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Relocatees in Daynet Resettlementof San Roque Watershed Reservation participated in project management training sessions that delved on formative leadership, values orientation, and organizational managementon July 21 -22 and July 27 -28, 2018. 

Daynet Resettlement is one (1) of the four (4) resettlement sites identified by National Power Corporation due to the construction of the San Roque Dam in 2003. Daynet, however, is different as it is located within the San Roque Watershed Reservation. As it is, there is a need to organize, orient, and mobilize said community towards watershed management and community development.

“The community has to learn to co-exist with agencies around them. Sometimes, a challenge is an opportunity too. For instance, since they (community members) reside in the watershed reservation, they should level up their lot management through agroforestry,” said Betty A. Listino, Director of ResearchMate Inc. who served as resource speaker in one session.

The training sessions aimed for the peoples’ organizations in the community to identify their core values and formulate their group vision; identify the advantages and weaknesses of the different leadership styles; describe and manage conflicts; organize their groups’ structures, and level off purposes of the different organizations in the area. These training sessions led to groups’ initiative to amend their respectivepeoples’ organizations(POs) Constitution and By Laws and its policies in consideration to organizational matters that transpired during their workshops.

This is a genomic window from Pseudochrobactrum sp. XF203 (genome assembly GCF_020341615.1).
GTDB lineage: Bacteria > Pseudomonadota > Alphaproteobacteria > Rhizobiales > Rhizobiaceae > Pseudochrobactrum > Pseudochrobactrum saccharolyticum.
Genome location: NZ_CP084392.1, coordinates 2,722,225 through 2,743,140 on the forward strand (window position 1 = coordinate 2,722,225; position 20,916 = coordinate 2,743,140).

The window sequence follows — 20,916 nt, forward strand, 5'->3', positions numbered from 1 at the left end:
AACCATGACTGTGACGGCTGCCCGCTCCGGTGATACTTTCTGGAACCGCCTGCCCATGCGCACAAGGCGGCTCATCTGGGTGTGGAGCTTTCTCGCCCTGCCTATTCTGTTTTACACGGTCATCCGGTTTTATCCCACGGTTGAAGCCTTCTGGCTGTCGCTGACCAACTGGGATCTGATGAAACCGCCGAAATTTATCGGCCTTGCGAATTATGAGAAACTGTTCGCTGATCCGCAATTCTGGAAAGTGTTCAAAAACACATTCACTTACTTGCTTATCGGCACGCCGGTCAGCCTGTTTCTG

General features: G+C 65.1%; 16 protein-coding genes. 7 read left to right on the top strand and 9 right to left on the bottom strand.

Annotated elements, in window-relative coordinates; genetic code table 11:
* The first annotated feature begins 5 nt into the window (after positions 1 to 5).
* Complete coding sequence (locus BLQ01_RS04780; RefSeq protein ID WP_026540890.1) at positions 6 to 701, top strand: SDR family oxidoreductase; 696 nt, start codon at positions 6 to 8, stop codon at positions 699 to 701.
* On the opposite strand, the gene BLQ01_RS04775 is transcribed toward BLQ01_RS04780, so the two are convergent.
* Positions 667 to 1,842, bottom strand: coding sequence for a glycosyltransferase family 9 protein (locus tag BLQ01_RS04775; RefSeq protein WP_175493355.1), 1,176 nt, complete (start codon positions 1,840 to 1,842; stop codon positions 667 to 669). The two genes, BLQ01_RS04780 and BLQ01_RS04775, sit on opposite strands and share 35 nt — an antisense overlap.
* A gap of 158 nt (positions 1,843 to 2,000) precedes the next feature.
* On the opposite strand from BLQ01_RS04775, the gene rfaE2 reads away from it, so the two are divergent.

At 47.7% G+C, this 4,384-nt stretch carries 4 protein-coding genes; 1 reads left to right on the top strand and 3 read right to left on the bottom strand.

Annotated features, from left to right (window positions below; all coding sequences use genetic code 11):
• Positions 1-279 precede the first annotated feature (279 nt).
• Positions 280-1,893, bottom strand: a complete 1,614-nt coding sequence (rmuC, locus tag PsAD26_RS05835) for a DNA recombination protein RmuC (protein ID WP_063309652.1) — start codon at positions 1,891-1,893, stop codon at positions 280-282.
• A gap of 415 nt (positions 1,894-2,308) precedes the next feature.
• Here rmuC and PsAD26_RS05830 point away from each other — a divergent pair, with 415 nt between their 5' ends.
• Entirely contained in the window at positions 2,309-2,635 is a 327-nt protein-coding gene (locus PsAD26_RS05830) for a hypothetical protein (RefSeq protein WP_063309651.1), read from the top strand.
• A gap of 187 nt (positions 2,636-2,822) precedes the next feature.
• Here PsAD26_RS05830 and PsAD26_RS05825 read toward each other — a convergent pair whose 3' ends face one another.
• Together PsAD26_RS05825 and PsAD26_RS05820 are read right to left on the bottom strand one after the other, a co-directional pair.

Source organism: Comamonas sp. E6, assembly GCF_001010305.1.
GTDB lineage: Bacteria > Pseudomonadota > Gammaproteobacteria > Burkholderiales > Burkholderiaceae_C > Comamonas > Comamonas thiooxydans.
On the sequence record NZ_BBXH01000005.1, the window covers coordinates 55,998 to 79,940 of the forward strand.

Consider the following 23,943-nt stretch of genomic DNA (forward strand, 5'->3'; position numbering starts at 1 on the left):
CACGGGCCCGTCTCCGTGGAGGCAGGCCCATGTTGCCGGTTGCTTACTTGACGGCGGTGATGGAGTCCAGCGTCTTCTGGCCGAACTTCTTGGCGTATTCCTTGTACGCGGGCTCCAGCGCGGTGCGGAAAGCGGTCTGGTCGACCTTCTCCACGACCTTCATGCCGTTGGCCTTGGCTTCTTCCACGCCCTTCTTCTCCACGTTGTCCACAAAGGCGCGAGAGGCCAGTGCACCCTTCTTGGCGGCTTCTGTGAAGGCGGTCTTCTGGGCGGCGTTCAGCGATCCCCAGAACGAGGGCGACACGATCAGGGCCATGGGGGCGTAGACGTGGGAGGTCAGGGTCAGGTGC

“The seminar series is being conducted to cater to the social mobilization needs identified by the community themselves. The San Roque Watershed Area Team (SRWAT) believes that the community can be a partner, not only as beneficiary, in implementing projects for watershed protection and management if the members were organized. It is envisioned that through the trainings given to them, the POswill be strengthened and tapped as partners in many SRWAT activities,” said SRWAT Community Relations Officer Faith H. Belingon.

Daynet Community Livelihood Association (DCLA) president Myrna G. Kino expressed her gratitude for the avenue to fix what has been their clamor for a very long time. “Indeed, it is high time for us to genuinely organize ourselves for own development, while supporting the programs for watershed management,” added Kino.

The training sessions were conducted by SRWAT through its Program on Indigenous Peoples in partnership with Benguet State University and DCLA.